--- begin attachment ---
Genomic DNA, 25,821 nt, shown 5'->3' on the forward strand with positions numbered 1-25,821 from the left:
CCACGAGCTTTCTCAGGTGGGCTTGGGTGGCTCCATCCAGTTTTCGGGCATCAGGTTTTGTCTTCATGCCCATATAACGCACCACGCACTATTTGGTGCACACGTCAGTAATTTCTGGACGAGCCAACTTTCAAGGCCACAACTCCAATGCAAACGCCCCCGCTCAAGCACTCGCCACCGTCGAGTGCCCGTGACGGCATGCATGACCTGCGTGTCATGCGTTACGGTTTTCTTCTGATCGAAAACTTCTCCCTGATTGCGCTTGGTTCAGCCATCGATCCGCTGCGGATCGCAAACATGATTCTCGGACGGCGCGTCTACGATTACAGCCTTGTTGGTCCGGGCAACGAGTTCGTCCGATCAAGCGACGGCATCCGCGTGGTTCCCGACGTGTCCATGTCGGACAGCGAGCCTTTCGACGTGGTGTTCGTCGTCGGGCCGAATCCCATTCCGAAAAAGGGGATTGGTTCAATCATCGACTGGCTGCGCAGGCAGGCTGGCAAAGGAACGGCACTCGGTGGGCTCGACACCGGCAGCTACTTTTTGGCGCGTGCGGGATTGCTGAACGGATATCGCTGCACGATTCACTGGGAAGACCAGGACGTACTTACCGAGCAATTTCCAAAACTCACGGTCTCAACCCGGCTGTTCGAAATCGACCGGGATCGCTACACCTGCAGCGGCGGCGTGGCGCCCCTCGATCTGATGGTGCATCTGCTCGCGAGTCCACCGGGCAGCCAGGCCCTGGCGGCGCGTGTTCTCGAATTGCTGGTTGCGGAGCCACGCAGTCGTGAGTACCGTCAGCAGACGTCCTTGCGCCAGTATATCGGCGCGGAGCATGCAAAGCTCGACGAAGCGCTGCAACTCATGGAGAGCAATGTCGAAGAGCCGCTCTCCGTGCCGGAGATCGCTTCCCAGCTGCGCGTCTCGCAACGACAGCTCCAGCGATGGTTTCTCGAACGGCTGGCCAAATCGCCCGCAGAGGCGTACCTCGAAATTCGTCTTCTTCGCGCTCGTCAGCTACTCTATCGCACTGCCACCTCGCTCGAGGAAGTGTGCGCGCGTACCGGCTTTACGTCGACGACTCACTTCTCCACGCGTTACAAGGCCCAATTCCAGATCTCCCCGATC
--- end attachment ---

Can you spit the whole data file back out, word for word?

Genomic DNA, 25,821 nt, shown 5'->3' on the forward strand with positions numbered 1-25,821 from the left:
CCACGAGCTTTCTCAGGTGGGCTTGGGTGGCTCCATCCAGTTTTCGGGCATCAGGTTTTGTCTTCATGCCCATATAACGCACCACGCACTATTTGGTGCACACGTCAGTAATTTCTGGACGAGCCAACTTTCAAGGCCACAACTCCAATGCAAACGCCCCCGCTCAAGCACTCGCCACCGTCGAGTGCCCGTGACGGCATGCATGACCTGCGTGTCATGCGTTACGGTTTTCTTCTGATCGAAAACTTCTCCCTGATTGCGCTTGGTTCAGCCATCGATCCGCTGCGGATCGCAAACATGATTCTCGGACGGCGCGTCTACGATTACAGCCTTGTTGGTCCGGGCAACGAGTTCGTCCGATCAAGCGACGGCATCCGCGTGGTTCCCGACGTGTCCATGTCGGACAGCGAGCCTTTCGACGTGGTGTTCGTCGTCGGGCCGAATCCCATTCCGAAAAAGGGGATTGGTTCAATCATCGACTGGCTGCGCAGGCAGGCTGGCAAAGGAACGGCACTCGGTGGGCTCGACACCGGCAGCTACTTTTTGGCGCGTGCGGGATTGCTGAACGGATATCGCTGCACGATTCACTGGGAAGACCAGGACGTACTTACCGAGCAATTTCCAAAACTCACGGTCTCAACCCGGCTGTTCGAAATCGACCGGGATCGCTACACCTGCAGCGGCGGCGTGGCGCCCCTCGATCTGATGGTGCATCTGCTCGCGAGTCCACCGGGCAGCCAGGCCCTGGCGGCGCGTGTTCTCGAATTGCTGGTTGCGGAGCCACGCAGTCGTGAGTACCGTCAGCAGACGTCCTTGCGCCAGTATATCGGCGCGGAGCATGCAAAGCTCGACGAAGCGCTGCAACTCATGGAGAGCAATGTCGAAGAGCCGCTCTCCGTGCCGGAGATCGCTTCCCAGCTGCGCGTCTCGCAACGACAGCTCCAGCGATGGTTTCTCGAACGGCTGGCCAAATCGCCCGCAGAGGCGTACCTCGAAATTCGTCTTCTTCGCGCTCGTCAGCTACTCTATCGCACTGCCACCTCGCTCGAGGAAGTGTGCGCGCGTACCGGCTTTACGTCGACGACTCACTTCTCCACGCGTTACAAGGCCCAATTCCAGATCTCCCCGATC